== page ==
David Bourget (Western Ontario)
David Chalmers (ANU, NYU)
Rafael De Clercq
Jack Alan Reynolds
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Philosophical Psychology 21 (4):475 – 490 (2008)
Experimental studies indicate that nonhuman animals and infants represent numerosities above three or four approximately and that their mental number line is logarithmic rather than linear. In contrast, human children from most cultures gradually acquire the capacity to denote exact cardinal values. To explain this difference, I take an extended mind perspective, arguing that the distinctly human ability to use external representations as a complement for internal cognitive operations enables us to represent natural numbers. Reviewing neuroscientific, developmental, and anthropological evidence, I argue that the use of external media that represent natural numbers (like number words, body parts, tokens or numerals) influences the functional architecture of the brain, which suggests a two-way traffic between the brain and cultural public representations.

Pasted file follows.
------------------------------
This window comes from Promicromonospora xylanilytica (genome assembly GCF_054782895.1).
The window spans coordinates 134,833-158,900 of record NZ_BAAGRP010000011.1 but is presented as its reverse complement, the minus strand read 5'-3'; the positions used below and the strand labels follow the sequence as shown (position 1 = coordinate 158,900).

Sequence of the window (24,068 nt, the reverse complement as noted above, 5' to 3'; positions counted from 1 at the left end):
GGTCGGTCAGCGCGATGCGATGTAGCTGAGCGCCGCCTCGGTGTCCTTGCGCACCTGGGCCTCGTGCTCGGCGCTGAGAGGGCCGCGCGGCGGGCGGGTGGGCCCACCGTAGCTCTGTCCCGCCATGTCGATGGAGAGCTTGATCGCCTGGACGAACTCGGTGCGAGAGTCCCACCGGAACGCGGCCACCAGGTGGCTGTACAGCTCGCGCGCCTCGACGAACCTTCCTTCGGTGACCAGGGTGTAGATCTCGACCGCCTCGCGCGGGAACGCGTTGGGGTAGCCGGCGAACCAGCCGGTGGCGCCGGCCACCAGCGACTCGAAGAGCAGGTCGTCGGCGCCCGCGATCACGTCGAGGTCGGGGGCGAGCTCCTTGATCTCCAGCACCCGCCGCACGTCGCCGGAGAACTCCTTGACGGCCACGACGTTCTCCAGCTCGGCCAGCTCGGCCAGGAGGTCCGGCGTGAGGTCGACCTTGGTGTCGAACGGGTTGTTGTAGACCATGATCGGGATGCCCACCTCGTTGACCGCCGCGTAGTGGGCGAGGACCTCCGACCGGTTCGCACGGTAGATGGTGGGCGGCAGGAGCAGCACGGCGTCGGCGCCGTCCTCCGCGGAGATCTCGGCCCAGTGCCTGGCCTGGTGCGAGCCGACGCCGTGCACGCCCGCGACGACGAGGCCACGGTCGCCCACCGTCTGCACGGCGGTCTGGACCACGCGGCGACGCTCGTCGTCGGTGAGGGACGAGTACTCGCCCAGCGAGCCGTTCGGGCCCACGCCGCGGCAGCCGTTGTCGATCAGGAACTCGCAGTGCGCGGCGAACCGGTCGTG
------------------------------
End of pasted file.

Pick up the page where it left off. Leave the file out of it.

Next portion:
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References found in this work BETA
Elizabeth M. Brannon & Herbert S. Terrace (2002). The Evolution and Ontogeny of Ordinal Numerical Ability. In Marc Bekoff, Colin Allen & Gordon M. Burghardt (eds.), The Cognitive Animal: Empirical and Theoretical Perspectives on Animal Cognition. Mit Press. 197--204.
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Citations of this work BETA
Helen De Cruz & Johan De Smedt (2013). Mathematical Symbols as Epistemic Actions. Synthese 190 (1):3-19.
Helen De Cruz & Johan De Smedt (2010). The Innateness Hypothesis and Mathematical Concepts. Topoi 29 (1):3-13.
Wojciech Krysztofiak (2012). Indexed Natural Numbers in Mind: A Formal Model of the Basic Mature Number Competence. [REVIEW] Axiomathes 22 (4):433-456.
Peter Woelert (2012). Idealization and External Symbolic Storage: The Epistemic and Technical Dimensions of Theoretic Cognition. Phenomenology and the Cognitive Sciences 11 (3):335-366.
Richard Menary & Michael Kirchhoff (2013). Cognitive Transformations and Extended Expertise. Educational Philosophy and Theory:1-14.
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